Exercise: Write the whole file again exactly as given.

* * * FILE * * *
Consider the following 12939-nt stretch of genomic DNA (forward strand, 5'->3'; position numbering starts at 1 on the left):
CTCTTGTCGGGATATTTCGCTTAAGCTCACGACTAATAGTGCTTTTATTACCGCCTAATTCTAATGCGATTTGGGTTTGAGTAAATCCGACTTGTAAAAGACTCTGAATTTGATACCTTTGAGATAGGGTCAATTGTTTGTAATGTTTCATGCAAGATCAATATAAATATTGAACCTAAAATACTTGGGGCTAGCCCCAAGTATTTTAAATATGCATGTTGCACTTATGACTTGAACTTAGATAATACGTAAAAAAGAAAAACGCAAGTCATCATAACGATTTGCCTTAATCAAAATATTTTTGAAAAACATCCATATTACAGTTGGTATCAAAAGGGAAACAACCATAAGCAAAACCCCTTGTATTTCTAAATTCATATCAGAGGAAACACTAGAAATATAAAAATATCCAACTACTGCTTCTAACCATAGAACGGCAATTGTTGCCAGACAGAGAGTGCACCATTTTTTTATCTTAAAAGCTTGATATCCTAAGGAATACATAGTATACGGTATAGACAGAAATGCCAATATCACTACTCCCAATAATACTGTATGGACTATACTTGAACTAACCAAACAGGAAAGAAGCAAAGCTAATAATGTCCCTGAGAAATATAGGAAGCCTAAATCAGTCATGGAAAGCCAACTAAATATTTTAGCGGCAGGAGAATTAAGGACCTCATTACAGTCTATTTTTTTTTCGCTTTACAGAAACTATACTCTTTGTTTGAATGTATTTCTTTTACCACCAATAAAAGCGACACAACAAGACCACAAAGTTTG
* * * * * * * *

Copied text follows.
Consider the following 12939-nt stretch of genomic DNA (forward strand, 5'->3'; position numbering starts at 1 on the left):
CTCTTGTCGGGATATTTCGCTTAAGCTCACGACTAATAGTGCTTTTATTACCGCCTAATTCTAATGCGATTTGGGTTTGAGTAAATCCGACTTGTAAAAGACTCTGAATTTGATACCTTTGAGATAGGGTCAATTGTTTGTAATGTTTCATGCAAGATCAATATAAATATTGAACCTAAAATACTTGGGGCTAGCCCCAAGTATTTTAAATATGCATGTTGCACTTATGACTTGAACTTAGATAATACGTAAAAAAGAAAAACGCAAGTCATCATAACGATTTGCCTTAATCAAAATATTTTTGAAAAACATCCATATTACAGTTGGTATCAAAAGGGAAACAACCATAAGCAAAACCCCTTGTATTTCTAAATTCATATCAGAGGAAACACTAGAAATATAAAAATATCCAACTACTGCTTCTAACCATAGAACGGCAATTGTTGCCAGACAGAGAGTGCACCATTTTTTTATCTTAAAAGCTTGATATCCTAAGGAATACATAGTATACGGTATAGACAGAAATGCCAATATCACTACTCCCAATAATACTGTATGGACTATACTTGAACTAACCAAACAGGAAAGAAGCAAAGCTAATAATGTCCCTGAGAAATATAGGAAGCCTAAATCAGTCATGGAAAGCCAACTAAATATTTTAGCGGCAGGAGAATTAAGGACCTCATTACAGTCTATTTTTTTTTCGCTTTACAGAAACTATACTCTTTGTTTGAATGTATTTCTTTTACCACCAATAAAAGCGACACAACAAGACCACAAAGTTTG